At startup, before it is ready to receive requests, the host process (the ConsoleHost in our example) will scan all the deployed binaries in its output folder to determine which services were deployed and which of them should be published to be called from other processes. Using conventions, it will do the proper configuration of the Dependency Injection Container.

For example if for a contract it has the real implementation deployed it will register into the container a In-Process Proxy that will call it. If it doesn't have the real implementation it will register the Inter-Process Proxy, which will know haw to forward the call through HTTP, in our case to the service implementation from another process.

Also discovering which services are deployed, the host process may use some other conventions to know which to publish get calls from other processes. The easiest convention is to publish all deployed services.


As a continuation of the previous post, we have defined an example to show how to implement this design. We have detailed the key building blocks on it: Depend on Contracts, Generic Process Host, Solution Structure, Proxies and Type Discovery. Now we should have a good idea on how to implement this.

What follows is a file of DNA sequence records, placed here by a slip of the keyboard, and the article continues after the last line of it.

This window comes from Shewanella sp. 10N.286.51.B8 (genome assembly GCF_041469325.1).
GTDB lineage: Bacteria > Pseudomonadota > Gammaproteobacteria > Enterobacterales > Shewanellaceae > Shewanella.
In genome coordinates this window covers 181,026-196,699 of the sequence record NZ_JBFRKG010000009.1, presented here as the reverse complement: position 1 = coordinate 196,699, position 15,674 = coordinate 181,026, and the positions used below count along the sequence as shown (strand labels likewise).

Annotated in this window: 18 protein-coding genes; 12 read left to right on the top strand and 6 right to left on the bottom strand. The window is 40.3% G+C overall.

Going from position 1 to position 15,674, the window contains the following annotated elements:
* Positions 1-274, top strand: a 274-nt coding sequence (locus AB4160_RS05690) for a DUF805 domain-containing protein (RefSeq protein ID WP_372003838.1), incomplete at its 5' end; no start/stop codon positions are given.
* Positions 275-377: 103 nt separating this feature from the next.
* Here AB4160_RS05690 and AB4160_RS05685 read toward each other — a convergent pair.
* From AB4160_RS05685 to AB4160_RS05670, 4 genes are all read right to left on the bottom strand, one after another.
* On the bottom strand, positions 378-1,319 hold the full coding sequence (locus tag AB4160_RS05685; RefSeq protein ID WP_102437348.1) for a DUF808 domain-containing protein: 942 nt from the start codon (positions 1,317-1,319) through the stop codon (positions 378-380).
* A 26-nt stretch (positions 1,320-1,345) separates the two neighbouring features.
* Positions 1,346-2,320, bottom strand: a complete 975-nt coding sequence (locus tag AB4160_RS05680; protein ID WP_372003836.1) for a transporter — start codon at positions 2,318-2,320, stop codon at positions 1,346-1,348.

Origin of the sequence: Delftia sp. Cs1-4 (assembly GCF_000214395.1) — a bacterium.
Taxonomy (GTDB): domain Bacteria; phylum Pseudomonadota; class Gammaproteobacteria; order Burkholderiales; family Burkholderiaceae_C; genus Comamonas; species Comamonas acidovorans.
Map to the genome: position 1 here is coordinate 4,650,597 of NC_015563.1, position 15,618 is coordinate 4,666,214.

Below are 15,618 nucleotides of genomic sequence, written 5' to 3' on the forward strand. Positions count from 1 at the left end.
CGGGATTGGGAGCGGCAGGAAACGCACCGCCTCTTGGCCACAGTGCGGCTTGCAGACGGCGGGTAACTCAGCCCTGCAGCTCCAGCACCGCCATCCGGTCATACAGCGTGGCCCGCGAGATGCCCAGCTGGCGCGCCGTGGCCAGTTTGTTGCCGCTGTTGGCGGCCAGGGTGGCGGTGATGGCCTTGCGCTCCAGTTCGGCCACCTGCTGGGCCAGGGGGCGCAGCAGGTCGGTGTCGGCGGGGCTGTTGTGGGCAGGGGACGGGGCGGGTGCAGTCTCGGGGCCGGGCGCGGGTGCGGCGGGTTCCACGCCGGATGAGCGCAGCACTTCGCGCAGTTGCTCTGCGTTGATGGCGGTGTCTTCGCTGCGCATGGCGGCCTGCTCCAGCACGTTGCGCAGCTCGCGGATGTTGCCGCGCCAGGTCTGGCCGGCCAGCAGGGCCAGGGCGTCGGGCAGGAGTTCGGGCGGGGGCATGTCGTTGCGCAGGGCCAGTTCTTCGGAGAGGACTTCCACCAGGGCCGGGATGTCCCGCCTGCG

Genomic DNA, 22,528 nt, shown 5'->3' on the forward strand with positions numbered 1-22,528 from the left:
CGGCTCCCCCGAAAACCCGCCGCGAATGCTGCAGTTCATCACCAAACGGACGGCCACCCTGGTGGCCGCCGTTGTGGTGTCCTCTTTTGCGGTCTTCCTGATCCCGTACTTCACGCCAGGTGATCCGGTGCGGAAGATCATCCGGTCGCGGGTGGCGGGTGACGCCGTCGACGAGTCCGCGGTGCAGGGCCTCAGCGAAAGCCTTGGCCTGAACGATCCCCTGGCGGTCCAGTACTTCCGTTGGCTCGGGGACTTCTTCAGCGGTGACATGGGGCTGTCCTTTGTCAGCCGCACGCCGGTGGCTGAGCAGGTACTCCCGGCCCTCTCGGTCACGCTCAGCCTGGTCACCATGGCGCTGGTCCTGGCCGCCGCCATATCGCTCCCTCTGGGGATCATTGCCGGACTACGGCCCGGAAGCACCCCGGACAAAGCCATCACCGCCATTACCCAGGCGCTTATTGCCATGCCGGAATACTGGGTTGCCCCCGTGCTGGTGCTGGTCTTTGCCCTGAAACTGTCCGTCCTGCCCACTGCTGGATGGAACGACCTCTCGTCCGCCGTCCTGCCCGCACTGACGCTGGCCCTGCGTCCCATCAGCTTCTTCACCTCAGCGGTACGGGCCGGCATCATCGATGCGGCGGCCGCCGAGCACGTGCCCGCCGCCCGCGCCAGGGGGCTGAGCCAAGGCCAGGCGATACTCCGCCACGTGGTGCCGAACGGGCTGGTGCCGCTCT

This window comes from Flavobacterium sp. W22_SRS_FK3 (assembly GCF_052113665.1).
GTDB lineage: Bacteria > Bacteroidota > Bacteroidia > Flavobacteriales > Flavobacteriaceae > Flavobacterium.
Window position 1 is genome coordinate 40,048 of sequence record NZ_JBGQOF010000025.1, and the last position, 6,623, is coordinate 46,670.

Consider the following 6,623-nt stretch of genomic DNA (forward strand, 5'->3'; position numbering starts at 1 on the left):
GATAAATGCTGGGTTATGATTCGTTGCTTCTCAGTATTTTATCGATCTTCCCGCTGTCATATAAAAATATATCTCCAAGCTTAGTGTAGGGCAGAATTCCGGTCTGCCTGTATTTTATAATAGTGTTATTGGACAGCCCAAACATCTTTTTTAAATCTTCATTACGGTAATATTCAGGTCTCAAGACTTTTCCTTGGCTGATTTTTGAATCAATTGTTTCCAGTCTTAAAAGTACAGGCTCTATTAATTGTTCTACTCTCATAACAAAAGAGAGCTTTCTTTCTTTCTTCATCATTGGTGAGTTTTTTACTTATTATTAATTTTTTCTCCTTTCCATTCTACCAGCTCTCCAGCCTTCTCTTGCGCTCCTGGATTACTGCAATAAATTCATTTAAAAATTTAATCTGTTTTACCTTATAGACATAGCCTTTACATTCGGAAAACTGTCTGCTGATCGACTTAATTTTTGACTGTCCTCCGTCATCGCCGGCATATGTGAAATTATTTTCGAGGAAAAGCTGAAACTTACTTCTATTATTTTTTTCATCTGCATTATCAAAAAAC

In the next post, we will continue with the implementation, focusing on the code of the ConsoleHost and the Proxies to get to an example that we can run and with which we can have different deployments for these three services without changing their code.

By attending my Code Design Training you will learn how to implement this design in your context, to maximize the benefits for your requirements
Featured image credit: bluebay via 123RF Stock Photo

Florin Coros